If you have ever attended a therapy session or know someone who has, you’ve likely heard of Cognitive Behavioral Therapy (CBT). A popular form of psychotherapy, Cognitive Behavioral Therapy addresses a wide range of mental health challenges and behavioral problems – depression, anxiety, substance abuse, and relationship problems, to name a few. The foundation of CBT is learning to recognize negative thoughts and change thought patterns into positive, healthy ones.
As the holiday season approaches, there are a plethora of emotions that can arise. The professional therapists and counselors at Mindful Living Group understand that stress can sometimes sneak up and escalate in a matter of moments. Not only is stress problematic to your immune system, but prolonged or acute stress can have detrimental effects on mental health, too. Extended, building stress can trigger relapse in mental illnesses or wear you down to the point of feeling defeated and/or depleted.
The good news: Cognitive Behavioral Therapy is helpful in stress reduction, a broad spectrum of mental illnesses and behavior disorders, and effective in reducing symptoms of a number of physical health issues. CBT has shown to be effective in as little as five to twenty sessions. If scheduling to be somewhere else only adds to your stress or if you have difficulty accessing a therapist’s office, CBT is proven effective when done through telehealth as well.
What is Cognitive Behavioral Therapy (CBT)?
CBT is considered a newer form of psychotherapy developed during the 1960s. Since its development, there have been significant advances in research and use. Despite being “young” the evidence shows CBT to potentially be more effective than other common therapies or psychiatric medications. The American Psychological Association gives three core principles that Cognitive Behavioral Therapy builds from:
- “Psychological problems are based, in part, on faulty or unhelpful ways of thinking”;
- “Psychological problems are based, in part, on learned patterns of unhelpful behavior”; and
- People suffering from psychological problems can learn better ways of coping with them, thereby relieving their symptoms and becoming more effective in their lives.”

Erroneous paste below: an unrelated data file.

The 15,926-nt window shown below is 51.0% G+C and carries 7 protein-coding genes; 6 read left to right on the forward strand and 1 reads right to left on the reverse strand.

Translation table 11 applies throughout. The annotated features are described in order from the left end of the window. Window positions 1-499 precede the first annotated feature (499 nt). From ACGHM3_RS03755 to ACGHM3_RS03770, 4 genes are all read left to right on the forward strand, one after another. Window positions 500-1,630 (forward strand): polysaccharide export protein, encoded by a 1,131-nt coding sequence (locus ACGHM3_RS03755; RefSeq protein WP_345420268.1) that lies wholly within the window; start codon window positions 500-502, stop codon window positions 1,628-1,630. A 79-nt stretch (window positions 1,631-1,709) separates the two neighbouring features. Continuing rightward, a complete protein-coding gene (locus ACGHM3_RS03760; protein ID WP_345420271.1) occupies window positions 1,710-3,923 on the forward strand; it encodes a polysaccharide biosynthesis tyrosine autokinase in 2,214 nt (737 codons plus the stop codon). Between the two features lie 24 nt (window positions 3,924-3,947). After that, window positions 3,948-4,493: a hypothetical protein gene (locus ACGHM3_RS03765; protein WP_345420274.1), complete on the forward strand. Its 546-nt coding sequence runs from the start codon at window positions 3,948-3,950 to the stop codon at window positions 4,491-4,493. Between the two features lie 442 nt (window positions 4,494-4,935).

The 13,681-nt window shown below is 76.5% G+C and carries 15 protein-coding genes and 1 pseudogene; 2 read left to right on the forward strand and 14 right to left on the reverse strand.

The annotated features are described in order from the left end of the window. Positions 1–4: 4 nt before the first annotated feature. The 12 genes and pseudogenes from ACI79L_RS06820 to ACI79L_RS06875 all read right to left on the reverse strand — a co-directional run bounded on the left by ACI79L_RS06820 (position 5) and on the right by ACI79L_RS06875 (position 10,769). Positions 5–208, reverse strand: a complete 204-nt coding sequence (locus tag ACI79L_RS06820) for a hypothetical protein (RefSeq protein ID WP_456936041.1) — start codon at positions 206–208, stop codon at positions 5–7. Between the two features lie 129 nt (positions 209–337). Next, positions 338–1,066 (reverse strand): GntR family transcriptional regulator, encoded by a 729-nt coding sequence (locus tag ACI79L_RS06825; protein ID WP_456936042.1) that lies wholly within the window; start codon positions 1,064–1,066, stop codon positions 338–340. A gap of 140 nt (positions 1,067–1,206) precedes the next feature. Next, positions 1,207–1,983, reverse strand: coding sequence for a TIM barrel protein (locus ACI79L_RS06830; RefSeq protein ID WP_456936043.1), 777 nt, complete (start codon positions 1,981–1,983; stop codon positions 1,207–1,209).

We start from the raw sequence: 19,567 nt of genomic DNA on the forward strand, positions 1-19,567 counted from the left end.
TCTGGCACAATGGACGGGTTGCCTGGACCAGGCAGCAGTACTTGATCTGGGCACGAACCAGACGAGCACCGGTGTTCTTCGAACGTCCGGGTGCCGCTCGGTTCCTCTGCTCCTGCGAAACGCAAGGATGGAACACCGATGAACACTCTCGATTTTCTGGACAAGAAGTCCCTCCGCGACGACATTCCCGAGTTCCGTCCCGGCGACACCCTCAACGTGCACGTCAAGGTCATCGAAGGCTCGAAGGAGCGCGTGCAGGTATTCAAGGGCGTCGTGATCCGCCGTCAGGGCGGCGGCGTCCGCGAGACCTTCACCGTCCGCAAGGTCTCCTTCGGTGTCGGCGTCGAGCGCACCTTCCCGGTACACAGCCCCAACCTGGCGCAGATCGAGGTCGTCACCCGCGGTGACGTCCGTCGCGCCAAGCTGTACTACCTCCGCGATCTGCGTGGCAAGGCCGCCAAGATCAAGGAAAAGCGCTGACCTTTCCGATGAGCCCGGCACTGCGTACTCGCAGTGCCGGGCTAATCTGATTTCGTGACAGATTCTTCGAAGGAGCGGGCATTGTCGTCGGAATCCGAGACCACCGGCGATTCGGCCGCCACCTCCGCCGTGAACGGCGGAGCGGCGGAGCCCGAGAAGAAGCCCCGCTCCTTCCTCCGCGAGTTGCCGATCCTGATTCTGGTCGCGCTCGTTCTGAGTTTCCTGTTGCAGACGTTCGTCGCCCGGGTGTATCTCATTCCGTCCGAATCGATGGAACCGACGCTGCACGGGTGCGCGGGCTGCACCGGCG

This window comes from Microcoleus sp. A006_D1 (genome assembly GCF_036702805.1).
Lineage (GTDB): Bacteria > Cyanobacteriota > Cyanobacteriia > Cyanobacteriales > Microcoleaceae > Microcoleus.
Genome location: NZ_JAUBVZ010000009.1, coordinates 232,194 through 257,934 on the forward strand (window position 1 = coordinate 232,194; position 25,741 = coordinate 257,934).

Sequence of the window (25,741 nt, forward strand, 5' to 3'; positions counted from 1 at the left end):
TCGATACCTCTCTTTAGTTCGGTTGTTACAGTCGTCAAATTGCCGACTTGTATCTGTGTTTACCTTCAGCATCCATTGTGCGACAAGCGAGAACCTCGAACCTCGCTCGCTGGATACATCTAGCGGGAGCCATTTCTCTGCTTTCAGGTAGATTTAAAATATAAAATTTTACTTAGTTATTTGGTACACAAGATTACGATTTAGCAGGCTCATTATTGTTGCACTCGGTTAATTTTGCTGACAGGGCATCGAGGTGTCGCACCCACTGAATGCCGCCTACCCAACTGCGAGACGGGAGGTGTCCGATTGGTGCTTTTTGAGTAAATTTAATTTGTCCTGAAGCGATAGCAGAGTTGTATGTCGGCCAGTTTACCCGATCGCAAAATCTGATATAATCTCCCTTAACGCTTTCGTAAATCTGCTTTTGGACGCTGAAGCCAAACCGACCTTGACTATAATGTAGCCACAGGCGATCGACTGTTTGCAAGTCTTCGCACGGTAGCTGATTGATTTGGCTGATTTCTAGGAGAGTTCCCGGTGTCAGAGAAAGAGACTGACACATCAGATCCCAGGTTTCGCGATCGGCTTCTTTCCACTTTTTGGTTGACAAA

At the crux of Cognitive Behavioral Therapy is the main goal: help the individual recognize their misrepresented thoughts, challenge them with positive analysis of reality, comprehend the connections between actions and emotions in themselves and others, and develop a healthy level of self-confidence.
It is crucial to understand beforehand that Cognitive Behavioral Therapy is not a cure to mental illnesses or physical discomforts. Do not let this dissuade you, as the benefits of CBT are significant in reducing symptoms and maintaining a state of remission from mental illness, amongst a wealth of other upsides.
The degree of influence in which Cognitive Behavioral Therapy has on you and your health relies on yourself. CBT is most effective if a patient is all in, ready, and willing to grow past their core symptoms and underlying belief systems. On the contrary, if a patient is not entirely on board with the process, the efficacy declines.
To “feel the full effect” takes effort and dedication to yourself. While that may sound simple, when was the last time you broke a promise to yourself to stop eating junk food or that you would do the laundry after work? Evolving into our next best self can be uncomfortable, challenging, and easy to quit – but if you don’t. It’s worth the new you that emerges through.
A common misunderstanding around Cognitive Behavioral Therapy is the idea “it’s just positive thinking.” Despite being one of the most popular forms of psychotherapy, CBT is much more complex than assumed. Cognitive Behavioral Therapy is essentially two different therapies combined. The cognitive half focuses on thoughts, beliefs, emotions, and perception. On the other end, behavioral therapy confronts an individual’s actions and conduct including coping skills to navigate problematic cognitions and behaviors.
How Cognitive Behavioral Therapy Helps